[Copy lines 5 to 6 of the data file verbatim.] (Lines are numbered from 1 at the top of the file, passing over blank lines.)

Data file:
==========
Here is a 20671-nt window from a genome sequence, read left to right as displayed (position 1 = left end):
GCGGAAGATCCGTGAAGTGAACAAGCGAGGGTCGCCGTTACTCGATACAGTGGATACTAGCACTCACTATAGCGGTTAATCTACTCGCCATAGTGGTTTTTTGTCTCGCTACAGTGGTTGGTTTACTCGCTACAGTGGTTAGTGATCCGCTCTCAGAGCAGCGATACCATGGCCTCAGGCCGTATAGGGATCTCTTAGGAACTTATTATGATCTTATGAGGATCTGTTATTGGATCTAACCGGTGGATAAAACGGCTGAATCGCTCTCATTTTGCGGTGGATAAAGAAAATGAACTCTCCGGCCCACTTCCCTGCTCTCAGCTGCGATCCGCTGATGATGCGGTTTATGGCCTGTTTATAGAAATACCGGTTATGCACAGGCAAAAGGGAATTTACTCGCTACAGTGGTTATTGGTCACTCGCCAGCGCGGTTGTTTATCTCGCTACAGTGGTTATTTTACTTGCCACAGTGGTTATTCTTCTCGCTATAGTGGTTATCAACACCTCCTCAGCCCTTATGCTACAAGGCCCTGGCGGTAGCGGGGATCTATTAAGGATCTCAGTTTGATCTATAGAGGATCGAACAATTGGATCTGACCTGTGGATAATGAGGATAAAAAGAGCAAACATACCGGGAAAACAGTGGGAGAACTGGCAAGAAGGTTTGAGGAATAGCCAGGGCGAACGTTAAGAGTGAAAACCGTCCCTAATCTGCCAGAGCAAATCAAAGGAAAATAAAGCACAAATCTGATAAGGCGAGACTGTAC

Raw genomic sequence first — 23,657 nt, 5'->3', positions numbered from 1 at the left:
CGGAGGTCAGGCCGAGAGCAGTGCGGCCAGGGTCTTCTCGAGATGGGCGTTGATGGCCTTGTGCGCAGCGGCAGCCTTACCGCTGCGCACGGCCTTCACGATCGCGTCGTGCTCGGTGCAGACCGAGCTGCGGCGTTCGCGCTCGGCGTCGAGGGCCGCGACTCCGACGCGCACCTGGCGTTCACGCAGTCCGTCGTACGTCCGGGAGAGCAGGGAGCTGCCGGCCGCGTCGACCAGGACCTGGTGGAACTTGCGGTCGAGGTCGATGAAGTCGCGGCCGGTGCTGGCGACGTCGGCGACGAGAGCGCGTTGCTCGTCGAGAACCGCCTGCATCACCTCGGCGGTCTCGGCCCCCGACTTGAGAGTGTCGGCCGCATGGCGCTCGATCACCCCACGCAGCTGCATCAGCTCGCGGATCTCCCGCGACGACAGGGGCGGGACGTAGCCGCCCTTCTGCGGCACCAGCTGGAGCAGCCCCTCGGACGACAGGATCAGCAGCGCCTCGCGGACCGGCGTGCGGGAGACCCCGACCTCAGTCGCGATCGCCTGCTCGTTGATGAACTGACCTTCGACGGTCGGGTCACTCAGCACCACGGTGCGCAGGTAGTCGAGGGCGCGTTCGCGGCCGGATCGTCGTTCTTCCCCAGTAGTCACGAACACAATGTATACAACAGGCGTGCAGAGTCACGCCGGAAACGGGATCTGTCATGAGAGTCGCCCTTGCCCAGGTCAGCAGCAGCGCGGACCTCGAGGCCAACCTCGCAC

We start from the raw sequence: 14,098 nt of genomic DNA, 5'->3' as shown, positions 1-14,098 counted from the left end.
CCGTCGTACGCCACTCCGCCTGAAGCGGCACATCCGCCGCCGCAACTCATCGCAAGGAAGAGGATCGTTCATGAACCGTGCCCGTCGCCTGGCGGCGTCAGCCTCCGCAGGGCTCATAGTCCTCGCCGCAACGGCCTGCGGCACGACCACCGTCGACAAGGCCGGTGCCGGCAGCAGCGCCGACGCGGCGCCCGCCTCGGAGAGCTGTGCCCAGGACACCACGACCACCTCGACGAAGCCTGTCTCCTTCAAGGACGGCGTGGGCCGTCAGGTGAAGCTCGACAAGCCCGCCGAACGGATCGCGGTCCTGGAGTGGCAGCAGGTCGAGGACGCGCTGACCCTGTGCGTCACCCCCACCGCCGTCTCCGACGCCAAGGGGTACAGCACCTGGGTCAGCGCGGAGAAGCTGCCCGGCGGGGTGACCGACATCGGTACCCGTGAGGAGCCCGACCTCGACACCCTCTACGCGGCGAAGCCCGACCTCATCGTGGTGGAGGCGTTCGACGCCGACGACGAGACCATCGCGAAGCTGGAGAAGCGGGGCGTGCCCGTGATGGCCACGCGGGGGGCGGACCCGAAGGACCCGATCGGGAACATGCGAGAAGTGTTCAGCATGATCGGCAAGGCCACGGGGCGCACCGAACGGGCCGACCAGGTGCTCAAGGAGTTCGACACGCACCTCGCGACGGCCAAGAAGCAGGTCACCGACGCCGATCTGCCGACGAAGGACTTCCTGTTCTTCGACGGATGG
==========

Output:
We start from the raw sequence: 14,098 nt of genomic DNA, 5'->3' as shown, positions 1-14,098 counted from the left end.
CCGTCGTACGCCACTCCGCCTGAAGCGGCACATCCGCCGCCGCAACTCATCGCAAGGAAGAGGATCGTTCATGAACCGTGCCCGTCGCCTGGCGGCGTCAGCCTCCGCAGGGCTCATAGTCCTCGCCGCAACGGCCTGCGGCACGACCACCGTCGACAAGGCCGGTGCCGGCAGCAGCGCCGACGCGGCGCCCGCCTCGGAGAGCTGTGCCCAGGACACCACGACCACCTCGACGAAGCCTGTCTCCTTCAAGGACGGCGTGGGCCGTCAGGTGAAGCTCGACAAGCCCGCCGAACGGATCGCGGTCCTGGAGTGGCAGCAGGTCGAGGACGCGCTGACCCTGTGCGTCACCCCCACCGCCGTCTCCGACGCCAAGGGGTACAGCACCTGGGTCAGCGCGGAGAAGCTGCCCGGCGGGGTGACCGACATCGGTACCCGTGAGGAGCCCGACCTCGACACCCTCTACGCGGCGAAGCCCGACCTCATCGTGGTGGAGGCGTTCGACGCCGACGACGAGACCATCGCGAAGCTGGAGAAGCGGGGCGTGCCCGTGATGGCCACGCGGGGGGCGGACCCGAAGGACCCGATCGGGAACATGCGAGAAGTGTTCAGCATGATCGGCAAGGCCACGGGGCGCACCGAACGGGCCGACCAGGTGCTCAAGGAGTTCGACACGCACCTCGCGACGGCCAAGAAGCAGGTCACCGACGCCGATCTGCCGACGAAGGACTTCCTGTTCTTCGACGGATGG